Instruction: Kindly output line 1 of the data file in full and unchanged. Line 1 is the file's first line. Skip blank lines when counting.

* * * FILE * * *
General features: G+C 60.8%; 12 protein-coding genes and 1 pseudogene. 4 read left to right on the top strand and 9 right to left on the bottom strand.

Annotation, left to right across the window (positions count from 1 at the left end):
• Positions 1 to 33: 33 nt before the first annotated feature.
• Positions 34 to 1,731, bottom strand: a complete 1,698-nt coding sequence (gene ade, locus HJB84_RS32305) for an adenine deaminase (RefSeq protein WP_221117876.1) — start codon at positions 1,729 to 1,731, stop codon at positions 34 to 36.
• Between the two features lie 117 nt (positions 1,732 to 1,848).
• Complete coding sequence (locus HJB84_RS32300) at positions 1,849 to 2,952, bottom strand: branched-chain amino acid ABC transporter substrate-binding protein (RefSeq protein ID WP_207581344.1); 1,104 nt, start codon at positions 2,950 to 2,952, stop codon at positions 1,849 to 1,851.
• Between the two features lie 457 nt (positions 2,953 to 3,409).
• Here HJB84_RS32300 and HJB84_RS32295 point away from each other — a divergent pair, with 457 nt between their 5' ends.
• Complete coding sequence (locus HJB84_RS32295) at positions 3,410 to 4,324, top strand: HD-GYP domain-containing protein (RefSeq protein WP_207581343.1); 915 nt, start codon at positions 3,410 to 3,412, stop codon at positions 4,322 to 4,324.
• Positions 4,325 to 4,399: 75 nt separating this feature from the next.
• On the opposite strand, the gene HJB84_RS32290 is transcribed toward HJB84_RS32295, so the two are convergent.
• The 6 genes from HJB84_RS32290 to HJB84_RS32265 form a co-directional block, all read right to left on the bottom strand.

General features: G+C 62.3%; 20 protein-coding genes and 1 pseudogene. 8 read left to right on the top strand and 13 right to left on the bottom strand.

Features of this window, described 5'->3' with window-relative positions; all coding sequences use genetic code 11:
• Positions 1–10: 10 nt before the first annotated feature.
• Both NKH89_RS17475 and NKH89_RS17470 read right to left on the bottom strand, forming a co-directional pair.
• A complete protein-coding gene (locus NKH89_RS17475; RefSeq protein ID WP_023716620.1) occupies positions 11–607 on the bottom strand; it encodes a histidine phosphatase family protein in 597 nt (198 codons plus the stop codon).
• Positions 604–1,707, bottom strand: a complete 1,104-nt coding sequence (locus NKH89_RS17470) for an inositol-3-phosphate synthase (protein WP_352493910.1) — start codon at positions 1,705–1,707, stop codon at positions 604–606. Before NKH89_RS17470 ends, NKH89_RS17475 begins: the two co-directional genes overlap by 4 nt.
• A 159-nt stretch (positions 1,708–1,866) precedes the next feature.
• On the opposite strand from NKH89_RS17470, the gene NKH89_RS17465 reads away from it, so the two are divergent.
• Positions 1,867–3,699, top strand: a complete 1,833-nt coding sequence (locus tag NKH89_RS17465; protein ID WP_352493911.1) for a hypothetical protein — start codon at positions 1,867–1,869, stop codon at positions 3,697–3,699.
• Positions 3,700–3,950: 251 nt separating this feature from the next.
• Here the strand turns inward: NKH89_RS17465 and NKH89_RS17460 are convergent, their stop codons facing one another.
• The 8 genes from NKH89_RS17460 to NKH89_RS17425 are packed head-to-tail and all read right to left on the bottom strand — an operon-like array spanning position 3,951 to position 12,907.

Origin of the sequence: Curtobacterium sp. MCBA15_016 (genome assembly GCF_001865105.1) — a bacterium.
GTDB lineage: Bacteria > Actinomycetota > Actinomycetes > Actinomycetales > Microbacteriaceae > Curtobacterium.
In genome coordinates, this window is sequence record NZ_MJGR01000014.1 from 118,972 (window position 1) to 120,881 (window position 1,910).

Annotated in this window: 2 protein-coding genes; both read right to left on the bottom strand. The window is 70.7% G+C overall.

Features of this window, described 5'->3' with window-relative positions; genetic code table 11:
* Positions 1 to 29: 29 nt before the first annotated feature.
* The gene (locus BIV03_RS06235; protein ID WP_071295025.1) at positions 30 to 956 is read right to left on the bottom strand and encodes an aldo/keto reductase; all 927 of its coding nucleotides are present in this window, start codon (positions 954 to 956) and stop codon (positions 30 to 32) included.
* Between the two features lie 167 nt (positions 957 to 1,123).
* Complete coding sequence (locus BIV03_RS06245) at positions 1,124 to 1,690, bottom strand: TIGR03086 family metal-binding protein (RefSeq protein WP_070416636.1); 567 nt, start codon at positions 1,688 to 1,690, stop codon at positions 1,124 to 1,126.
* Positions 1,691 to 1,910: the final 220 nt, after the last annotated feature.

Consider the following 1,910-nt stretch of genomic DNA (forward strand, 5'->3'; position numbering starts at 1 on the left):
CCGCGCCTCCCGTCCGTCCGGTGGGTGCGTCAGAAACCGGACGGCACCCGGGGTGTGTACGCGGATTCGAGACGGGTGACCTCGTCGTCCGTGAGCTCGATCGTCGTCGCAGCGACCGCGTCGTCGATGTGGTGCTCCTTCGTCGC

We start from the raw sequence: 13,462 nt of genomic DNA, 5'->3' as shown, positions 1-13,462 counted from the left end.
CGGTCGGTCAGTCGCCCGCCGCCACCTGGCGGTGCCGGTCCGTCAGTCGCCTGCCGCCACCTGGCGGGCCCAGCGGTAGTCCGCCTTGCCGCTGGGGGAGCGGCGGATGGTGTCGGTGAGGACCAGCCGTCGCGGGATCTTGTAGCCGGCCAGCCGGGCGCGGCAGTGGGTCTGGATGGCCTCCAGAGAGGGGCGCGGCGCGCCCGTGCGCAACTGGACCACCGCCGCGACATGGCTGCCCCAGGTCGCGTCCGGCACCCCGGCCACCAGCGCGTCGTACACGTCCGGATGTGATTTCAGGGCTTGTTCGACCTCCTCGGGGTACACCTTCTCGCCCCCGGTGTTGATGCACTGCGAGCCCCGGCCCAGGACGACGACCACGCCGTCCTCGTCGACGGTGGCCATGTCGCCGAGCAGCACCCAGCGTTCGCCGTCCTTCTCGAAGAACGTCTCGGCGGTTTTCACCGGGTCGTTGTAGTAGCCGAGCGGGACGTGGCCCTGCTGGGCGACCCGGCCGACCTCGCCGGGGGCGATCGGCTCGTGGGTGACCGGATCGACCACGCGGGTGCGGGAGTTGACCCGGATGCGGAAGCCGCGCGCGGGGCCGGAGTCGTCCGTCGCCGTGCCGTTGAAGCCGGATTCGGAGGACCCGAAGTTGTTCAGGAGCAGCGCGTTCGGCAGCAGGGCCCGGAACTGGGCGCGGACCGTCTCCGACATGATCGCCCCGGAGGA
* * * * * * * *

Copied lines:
General features: G+C 60.8%; 12 protein-coding genes and 1 pseudogene. 4 read left to right on the top strand and 9 right to left on the bottom strand.